microarrays that allow for highly multiplexed assays while maintaining low

    sample-to-result times, complexity and instrumentation requirements.

    Paper I demonstrates the use graphically encoded particles for colorimetric

    detection of autoantibodies using a consumer-grade flatbed scanner. Four

    graphical characters on the surface of each particle allows for millions of

    codes and the use of gold nanoparticles as a detection label allows both the

    code and the signal intensity to be read out in a single image.

    Paper II describes a signal enhancement method that increases the

    sensitivity of gold nanoparticle detection on planar microarrays. Using this

    method, detection of allergen-specific IgE can be carried out using a

    consumer-grade flatbed scanner instead of a more expensive fluorescence

    scanner without sacrificing assay performance.

    Paper III demonstrates the use of an isothermal DNA amplification method

    for detection of adenoviral DNA on a paper-based microarray. Using an

    isothermal amplification method eliminates the need for a thermocycler,

    reducing the instrumentation required for such detection.

    Paper IV shows the use of solid-phase PCR to amplify bacterial DNA directly

    on the surface of particles. This strategy reduces assay time by eliminating

    the need for separate amplification and hybridisation steps.

  • 17.
    Zhang, Wang
    et al.
    KTH, School of Engineering Sciences in Chemistry, Biotechnology and Health (CBH), Protein Science, Nano Biotechnology. karolinska institutet.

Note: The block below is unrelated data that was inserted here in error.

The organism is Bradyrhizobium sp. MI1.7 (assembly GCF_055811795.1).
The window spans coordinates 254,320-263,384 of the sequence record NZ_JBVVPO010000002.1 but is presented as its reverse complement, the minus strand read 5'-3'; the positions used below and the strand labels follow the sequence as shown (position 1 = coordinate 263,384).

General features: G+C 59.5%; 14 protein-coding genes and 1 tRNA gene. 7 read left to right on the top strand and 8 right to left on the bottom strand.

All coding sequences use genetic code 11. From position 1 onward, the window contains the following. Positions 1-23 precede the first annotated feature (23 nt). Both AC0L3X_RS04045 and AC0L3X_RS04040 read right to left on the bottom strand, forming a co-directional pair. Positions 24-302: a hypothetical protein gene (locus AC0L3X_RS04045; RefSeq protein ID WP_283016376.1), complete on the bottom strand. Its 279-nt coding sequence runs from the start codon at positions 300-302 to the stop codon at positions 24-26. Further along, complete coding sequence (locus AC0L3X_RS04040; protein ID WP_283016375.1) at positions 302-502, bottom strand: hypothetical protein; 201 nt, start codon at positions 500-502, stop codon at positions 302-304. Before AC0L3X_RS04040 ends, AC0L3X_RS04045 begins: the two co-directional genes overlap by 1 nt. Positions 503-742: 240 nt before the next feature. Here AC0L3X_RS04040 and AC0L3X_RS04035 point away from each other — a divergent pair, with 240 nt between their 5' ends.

Aljadi, Zenib
    Neogi, Ujjwal
    Russom, Aman
    KTH, School of Engineering Sciences in Chemistry, Biotechnology and Health (CBH), Protein Science, Nano Biotechnology.
    Microfluidic based immunoaffinity mononuclear leukocytes isolation from whole bloodManuscript (preprint) (Other academic)
    Abstract [en]

    CD4+ T cells, monocyte/macrophages and natural killer cells are believed to be the main source for HIV-1 reservoirs in peripheral blood. However, despite the potential these subsets of providing a wealth of new information about immune function and host pathology, current HIV latency studies are often based on PBMCs or only CD4+ T cells, mainly due to the lack of appropriate cell subset isolation methods. We present here a microfluidic chip-based method to capture and enrich the three mononuclear cells sub-population peripheral leukocyte sub-populations: CD4+ lymphocytes, natural killer cells and monocytes; using a single source of whole blood (volume < 200 μL) on a single integrated platform, within a time frame of 20 min. The single step isolation method can be used for downstream proteomics and genomics analysis to study the aberrations in these cell types’ functions in critical diseases such as HIV.